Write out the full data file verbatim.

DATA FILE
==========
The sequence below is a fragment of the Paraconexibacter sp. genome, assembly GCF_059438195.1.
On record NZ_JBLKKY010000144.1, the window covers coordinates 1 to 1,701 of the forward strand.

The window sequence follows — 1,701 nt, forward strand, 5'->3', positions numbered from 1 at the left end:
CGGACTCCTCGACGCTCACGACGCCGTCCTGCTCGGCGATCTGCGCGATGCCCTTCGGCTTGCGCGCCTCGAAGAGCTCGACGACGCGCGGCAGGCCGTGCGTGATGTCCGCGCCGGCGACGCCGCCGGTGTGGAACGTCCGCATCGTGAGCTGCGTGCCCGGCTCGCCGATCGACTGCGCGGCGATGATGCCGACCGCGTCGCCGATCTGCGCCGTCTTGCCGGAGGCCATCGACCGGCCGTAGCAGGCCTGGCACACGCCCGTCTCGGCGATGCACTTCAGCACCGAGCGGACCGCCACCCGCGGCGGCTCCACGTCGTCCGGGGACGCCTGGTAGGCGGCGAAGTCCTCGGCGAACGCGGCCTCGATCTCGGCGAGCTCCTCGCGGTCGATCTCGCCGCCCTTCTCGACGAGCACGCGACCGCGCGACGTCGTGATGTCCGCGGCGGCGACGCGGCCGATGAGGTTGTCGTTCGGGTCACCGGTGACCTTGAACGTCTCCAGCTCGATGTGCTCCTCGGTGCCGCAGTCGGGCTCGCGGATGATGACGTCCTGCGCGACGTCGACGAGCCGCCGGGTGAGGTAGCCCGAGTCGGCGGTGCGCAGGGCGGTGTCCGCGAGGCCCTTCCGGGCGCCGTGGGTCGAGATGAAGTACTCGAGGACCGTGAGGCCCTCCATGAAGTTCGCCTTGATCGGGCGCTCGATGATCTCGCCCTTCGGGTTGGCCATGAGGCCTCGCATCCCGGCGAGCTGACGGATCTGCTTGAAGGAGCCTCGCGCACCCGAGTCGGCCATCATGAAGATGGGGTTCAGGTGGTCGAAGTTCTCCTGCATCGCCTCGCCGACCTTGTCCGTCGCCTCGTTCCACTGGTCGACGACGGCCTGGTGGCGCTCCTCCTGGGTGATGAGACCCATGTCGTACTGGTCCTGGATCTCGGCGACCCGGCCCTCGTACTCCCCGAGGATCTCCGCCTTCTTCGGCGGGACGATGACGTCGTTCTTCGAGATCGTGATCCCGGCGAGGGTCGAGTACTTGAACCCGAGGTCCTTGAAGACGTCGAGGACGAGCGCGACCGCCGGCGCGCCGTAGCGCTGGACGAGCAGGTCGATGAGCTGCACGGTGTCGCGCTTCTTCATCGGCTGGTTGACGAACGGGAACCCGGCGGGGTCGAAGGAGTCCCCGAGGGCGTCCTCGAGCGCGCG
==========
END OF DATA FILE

The sequence below is a fragment of the Paraconexibacter sp. genome, assembly GCF_059438195.1.
On record NZ_JBLKKY010000144.1, the window covers coordinates 1 to 1,701 of the forward strand.

The window sequence follows — 1,701 nt, forward strand, 5'->3', positions numbered from 1 at the left end:
CGGACTCCTCGACGCTCACGACGCCGTCCTGCTCGGCGATCTGCGCGATGCCCTTCGGCTTGCGCGCCTCGAAGAGCTCGACGACGCGCGGCAGGCCGTGCGTGATGTCCGCGCCGGCGACGCCGCCGGTGTGGAACGTCCGCATCGTGAGCTGCGTGCCCGGCTCGCCGATCGACTGCGCGGCGATGATGCCGACCGCGTCGCCGATCTGCGCCGTCTTGCCGGAGGCCATCGACCGGCCGTAGCAGGCCTGGCACACGCCCGTCTCGGCGATGCACTTCAGCACCGAGCGGACCGCCACCCGCGGCGGCTCCACGTCGTCCGGGGACGCCTGGTAGGCGGCGAAGTCCTCGGCGAACGCGGCCTCGATCTCGGCGAGCTCCTCGCGGTCGATCTCGCCGCCCTTCTCGACGAGCACGCGACCGCGCGACGTCGTGATGTCCGCGGCGGCGACGCGGCCGATGAGGTTGTCGTTCGGGTCACCGGTGACCTTGAACGTCTCCAGCTCGATGTGCTCCTCGGTGCCGCAGTCGGGCTCGCGGATGATGACGTCCTGCGCGACGTCGACGAGCCGCCGGGTGAGGTAGCCCGAGTCGGCGGTGCGCAGGGCGGTGTCCGCGAGGCCCTTCCGGGCGCCGTGGGTCGAGATGAAGTACTCGAGGACCGTGAGGCCCTCCATGAAGTTCGCCTTGATCGGGCGCTCGATGATCTCGCCCTTCGGGTTGGCCATGAGGCCTCGCATCCCGGCGAGCTGACGGATCTGCTTGAAGGAGCCTCGCGCACCCGAGTCGGCCATCATGAAGATGGGGTTCAGGTGGTCGAAGTTCTCCTGCATCGCCTCGCCGACCTTGTCCGTCGCCTCGTTCCACTGGTCGACGACGGCCTGGTGGCGCTCCTCCTGGGTGATGAGACCCATGTCGTACTGGTCCTGGATCTCGGCGACCCGGCCCTCGTACTCCCCGAGGATCTCCGCCTTCTTCGGCGGGACGATGACGTCGTTCTTCGAGATCGTGATCCCGGCGAGGGTCGAGTACTTGAACCCGAGGTCCTTGAAGACGTCGAGGACGAGCGCGACCGCCGGCGCGCCGTAGCGCTGGACGAGCAGGTCGATGAGCTGCACGGTGTCGCGCTTCTTCATCGGCTGGTTGACGAACGGGAACCCGGCGGGGTCGAAGGAGTCCCCGAGGGCGTCCTCGAGCGCGCG